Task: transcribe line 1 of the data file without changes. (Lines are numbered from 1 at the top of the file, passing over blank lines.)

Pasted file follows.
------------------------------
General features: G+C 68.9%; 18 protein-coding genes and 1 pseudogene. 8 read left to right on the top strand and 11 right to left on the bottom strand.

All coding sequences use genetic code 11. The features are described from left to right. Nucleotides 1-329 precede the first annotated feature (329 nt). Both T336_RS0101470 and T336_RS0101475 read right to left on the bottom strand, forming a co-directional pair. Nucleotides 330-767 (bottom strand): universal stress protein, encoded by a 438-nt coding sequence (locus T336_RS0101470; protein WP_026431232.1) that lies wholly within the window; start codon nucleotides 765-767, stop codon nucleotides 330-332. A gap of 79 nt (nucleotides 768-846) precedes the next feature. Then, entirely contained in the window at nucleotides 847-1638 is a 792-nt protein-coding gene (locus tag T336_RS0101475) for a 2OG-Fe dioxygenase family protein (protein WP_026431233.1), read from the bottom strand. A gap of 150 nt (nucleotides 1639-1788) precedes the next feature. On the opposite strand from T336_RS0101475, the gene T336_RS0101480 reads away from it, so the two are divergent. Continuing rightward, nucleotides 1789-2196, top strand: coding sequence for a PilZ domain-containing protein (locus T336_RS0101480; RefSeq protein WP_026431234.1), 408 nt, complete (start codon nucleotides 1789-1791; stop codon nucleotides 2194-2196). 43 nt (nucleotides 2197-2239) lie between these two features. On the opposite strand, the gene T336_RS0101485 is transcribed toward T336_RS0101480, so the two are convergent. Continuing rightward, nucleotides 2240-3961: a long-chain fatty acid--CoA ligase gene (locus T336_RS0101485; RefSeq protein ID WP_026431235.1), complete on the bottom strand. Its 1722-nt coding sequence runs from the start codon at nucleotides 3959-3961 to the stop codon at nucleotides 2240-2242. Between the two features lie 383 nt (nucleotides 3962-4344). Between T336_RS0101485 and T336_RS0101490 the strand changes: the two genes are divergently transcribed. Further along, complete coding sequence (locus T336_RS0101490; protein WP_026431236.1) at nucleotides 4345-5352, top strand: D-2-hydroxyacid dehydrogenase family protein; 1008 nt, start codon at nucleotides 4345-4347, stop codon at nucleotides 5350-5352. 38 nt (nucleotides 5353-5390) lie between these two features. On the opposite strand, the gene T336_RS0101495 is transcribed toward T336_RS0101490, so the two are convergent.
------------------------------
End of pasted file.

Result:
General features: G+C 68.9%; 18 protein-coding genes and 1 pseudogene. 8 read left to right on the top strand and 11 right to left on the bottom strand.